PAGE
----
He is currently the fourth leading rebounder (12.7 per game) in the NBA this season – just narrowly behind Dwight Howard.
He is second in double-doubles with 27 (Kevin Love leads with 31) – well ahead of Howard’s 23.
He is second in field goal percentage (.597) – also ahead of Howard’s .575 percent.
He is seventh in blocked shots (1.8 per game) – slightly ahead of Howard.
He is Andre Drummond. And he is only 20 years old.
As a highly promising rookie in 2012-13, Drummond first began to be compared to Howard. While a back injury shortened his season to 60 games and helped limit him to only 10 starts, Drummond’s production in 20.7 minutes per game was stellar. Per36, his 7.9 points and 7.6 boards computed to 13.8 and 13.2 as a 19-year-old. Four months younger than Drummond when he was a rookie in 2004-05, Howard averaged 12.0 ppg and 10.0 rpg in 32.6 mpg. Per36, those averages were 13.2 and 11.1.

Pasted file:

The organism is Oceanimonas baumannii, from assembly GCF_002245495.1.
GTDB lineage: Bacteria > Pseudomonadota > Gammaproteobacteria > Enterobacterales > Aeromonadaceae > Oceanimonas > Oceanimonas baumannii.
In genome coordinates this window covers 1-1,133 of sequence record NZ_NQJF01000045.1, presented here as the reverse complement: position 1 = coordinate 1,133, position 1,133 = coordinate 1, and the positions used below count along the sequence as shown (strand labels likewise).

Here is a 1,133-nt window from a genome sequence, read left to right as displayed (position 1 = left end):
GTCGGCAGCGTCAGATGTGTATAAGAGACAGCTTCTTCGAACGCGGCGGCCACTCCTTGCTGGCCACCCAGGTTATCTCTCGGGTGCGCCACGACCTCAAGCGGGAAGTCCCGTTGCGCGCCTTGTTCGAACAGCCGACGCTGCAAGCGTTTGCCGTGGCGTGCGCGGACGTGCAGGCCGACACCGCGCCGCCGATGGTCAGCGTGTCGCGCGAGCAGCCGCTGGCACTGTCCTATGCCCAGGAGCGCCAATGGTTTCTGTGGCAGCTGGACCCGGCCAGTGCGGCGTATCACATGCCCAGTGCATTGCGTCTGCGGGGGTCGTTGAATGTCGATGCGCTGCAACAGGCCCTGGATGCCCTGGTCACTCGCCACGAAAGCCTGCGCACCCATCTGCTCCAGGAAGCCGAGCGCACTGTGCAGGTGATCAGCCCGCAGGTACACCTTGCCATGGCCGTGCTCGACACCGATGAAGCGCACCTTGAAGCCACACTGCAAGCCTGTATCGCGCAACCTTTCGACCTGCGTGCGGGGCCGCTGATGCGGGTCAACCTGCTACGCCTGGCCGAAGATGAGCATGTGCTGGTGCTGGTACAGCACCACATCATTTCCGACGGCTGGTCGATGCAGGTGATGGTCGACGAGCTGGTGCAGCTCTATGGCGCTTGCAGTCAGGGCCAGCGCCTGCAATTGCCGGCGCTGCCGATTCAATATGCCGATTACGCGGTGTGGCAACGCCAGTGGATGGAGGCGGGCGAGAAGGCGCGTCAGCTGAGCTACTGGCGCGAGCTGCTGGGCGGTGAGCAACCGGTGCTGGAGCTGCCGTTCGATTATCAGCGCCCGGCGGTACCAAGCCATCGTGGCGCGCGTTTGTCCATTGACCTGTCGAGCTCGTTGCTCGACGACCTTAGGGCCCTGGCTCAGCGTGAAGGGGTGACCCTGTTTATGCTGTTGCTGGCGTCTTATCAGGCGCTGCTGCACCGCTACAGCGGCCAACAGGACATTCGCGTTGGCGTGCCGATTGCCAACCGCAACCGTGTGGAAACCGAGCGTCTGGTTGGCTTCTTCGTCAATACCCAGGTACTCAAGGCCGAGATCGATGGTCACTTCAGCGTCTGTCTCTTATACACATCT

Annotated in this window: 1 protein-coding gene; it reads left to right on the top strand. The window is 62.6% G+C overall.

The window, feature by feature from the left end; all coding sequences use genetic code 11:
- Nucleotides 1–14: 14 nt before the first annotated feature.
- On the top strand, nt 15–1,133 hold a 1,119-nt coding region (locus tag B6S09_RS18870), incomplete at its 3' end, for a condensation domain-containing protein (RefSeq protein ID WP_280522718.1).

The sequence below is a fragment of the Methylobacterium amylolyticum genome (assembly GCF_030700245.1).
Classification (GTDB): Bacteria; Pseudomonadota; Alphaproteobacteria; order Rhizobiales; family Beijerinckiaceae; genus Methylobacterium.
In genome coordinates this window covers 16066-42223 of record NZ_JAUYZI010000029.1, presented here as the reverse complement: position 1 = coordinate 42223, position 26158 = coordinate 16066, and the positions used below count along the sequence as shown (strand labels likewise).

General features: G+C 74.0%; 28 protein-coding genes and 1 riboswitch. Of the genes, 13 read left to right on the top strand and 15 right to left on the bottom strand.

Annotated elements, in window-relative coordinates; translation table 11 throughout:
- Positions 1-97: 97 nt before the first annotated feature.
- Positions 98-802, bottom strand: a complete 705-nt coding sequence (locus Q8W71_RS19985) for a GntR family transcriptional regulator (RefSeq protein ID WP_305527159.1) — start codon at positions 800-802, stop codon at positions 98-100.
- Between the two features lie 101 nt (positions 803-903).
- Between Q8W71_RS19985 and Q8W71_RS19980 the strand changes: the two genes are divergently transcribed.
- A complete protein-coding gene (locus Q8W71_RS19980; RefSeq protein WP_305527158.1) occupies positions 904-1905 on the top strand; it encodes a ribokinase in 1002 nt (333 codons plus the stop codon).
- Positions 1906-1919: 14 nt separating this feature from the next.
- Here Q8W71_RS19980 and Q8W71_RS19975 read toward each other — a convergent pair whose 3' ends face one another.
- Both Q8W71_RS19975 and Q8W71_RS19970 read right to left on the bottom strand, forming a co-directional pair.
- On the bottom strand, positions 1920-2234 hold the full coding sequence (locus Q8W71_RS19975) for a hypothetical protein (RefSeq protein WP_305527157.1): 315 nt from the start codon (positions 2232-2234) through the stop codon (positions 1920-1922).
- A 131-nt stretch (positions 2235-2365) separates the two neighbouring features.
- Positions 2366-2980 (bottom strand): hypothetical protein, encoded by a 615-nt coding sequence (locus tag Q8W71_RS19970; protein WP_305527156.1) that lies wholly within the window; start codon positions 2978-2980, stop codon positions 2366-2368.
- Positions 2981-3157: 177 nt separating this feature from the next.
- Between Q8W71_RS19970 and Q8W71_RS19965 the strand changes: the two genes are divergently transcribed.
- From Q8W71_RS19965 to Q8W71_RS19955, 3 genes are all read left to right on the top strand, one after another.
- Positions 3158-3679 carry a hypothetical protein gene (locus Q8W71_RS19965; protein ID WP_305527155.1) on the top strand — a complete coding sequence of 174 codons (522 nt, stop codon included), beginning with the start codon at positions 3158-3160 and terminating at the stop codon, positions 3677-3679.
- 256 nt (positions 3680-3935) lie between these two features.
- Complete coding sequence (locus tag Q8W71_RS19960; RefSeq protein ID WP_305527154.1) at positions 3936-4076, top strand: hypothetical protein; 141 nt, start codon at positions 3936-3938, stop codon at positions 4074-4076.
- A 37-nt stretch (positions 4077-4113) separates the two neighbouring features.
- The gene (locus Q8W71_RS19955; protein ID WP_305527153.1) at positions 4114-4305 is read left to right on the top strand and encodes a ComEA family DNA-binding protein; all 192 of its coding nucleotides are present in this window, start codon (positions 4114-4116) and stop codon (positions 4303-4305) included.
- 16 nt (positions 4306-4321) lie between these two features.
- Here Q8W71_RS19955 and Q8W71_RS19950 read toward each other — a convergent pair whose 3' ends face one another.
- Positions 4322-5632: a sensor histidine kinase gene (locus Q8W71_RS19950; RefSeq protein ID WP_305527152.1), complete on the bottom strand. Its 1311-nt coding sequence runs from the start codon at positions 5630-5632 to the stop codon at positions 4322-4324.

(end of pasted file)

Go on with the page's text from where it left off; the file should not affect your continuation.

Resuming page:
If we only looked at these stats, we might imagine that Drummond is well on his way to dethroning Howard as the NBA’s top center. But Howard is currently averaging 17.9 points and 1.8 assists for a Houston team with the league’s eighth best win-loss record. And with seven All-Star appearances, five rebounding titles and three Defensive Player of the Year awards on his resume, he will not give up his position willingly or quickly.
For Pistons’ fans, the Dec. 21 face-off at the Palace between Drummond and Howard was an opportunity to see how close our guy is to becoming the NBA’s top center. Based on a simple comparison of their play to date, we had good reason to expect a competitive contest. What we got instead in Houston’s 114-97 victory was a dominating performance by Howard that re-established him as "king of the hill."